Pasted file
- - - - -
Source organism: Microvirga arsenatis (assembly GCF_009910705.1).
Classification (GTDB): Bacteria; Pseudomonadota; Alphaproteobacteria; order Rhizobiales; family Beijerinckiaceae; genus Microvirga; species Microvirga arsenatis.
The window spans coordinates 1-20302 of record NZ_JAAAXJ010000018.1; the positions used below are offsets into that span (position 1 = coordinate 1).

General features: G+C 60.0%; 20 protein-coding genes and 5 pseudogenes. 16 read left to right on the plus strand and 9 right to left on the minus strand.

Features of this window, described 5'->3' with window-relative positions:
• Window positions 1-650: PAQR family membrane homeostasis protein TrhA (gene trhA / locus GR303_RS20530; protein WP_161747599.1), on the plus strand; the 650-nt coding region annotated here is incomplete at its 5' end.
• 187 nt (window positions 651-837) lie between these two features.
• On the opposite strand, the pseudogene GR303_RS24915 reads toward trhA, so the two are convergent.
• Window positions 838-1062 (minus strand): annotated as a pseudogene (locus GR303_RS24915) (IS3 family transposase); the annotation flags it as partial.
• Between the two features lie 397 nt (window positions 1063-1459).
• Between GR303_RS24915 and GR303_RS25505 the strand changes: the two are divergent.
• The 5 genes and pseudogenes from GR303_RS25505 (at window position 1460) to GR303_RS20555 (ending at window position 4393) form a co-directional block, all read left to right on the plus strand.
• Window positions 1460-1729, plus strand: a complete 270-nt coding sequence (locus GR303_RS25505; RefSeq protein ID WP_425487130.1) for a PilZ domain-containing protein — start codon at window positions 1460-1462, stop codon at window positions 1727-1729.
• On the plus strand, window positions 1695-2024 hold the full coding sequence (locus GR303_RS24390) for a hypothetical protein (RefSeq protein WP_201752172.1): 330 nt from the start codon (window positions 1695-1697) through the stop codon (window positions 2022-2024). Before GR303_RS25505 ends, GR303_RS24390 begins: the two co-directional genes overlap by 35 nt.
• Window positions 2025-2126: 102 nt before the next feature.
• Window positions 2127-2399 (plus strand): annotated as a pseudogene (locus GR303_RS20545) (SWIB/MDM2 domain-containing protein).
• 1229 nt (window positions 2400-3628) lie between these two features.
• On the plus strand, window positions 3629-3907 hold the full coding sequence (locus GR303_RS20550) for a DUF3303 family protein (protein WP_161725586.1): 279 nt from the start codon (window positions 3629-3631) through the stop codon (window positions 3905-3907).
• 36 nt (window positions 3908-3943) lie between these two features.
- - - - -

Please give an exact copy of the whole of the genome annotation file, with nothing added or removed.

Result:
Source organism: Microvirga arsenatis (assembly GCF_009910705.1).
Classification (GTDB): Bacteria; Pseudomonadota; Alphaproteobacteria; order Rhizobiales; family Beijerinckiaceae; genus Microvirga; species Microvirga arsenatis.
The window spans coordinates 1-20302 of record NZ_JAAAXJ010000018.1; the positions used below are offsets into that span (position 1 = coordinate 1).

General features: G+C 60.0%; 20 protein-coding genes and 5 pseudogenes. 16 read left to right on the plus strand and 9 right to left on the minus strand.

Features of this window, described 5'->3' with window-relative positions:
• Window positions 1-650: PAQR family membrane homeostasis protein TrhA (gene trhA / locus GR303_RS20530; protein WP_161747599.1), on the plus strand; the 650-nt coding region annotated here is incomplete at its 5' end.
• 187 nt (window positions 651-837) lie between these two features.
• On the opposite strand, the pseudogene GR303_RS24915 reads toward trhA, so the two are convergent.
• Window positions 838-1062 (minus strand): annotated as a pseudogene (locus GR303_RS24915) (IS3 family transposase); the annotation flags it as partial.
• Between the two features lie 397 nt (window positions 1063-1459).
• Between GR303_RS24915 and GR303_RS25505 the strand changes: the two are divergent.
• The 5 genes and pseudogenes from GR303_RS25505 (at window position 1460) to GR303_RS20555 (ending at window position 4393) form a co-directional block, all read left to right on the plus strand.
• Window positions 1460-1729, plus strand: a complete 270-nt coding sequence (locus GR303_RS25505; RefSeq protein ID WP_425487130.1) for a PilZ domain-containing protein — start codon at window positions 1460-1462, stop codon at window positions 1727-1729.
• On the plus strand, window positions 1695-2024 hold the full coding sequence (locus GR303_RS24390) for a hypothetical protein (RefSeq protein WP_201752172.1): 330 nt from the start codon (window positions 1695-1697) through the stop codon (window positions 2022-2024). Before GR303_RS25505 ends, GR303_RS24390 begins: the two co-directional genes overlap by 35 nt.
• Window positions 2025-2126: 102 nt before the next feature.
• Window positions 2127-2399 (plus strand): annotated as a pseudogene (locus GR303_RS20545) (SWIB/MDM2 domain-containing protein).
• 1229 nt (window positions 2400-3628) lie between these two features.
• On the plus strand, window positions 3629-3907 hold the full coding sequence (locus GR303_RS20550) for a DUF3303 family protein (protein WP_161725586.1): 279 nt from the start codon (window positions 3629-3631) through the stop codon (window positions 3905-3907).
• 36 nt (window positions 3908-3943) lie between these two features.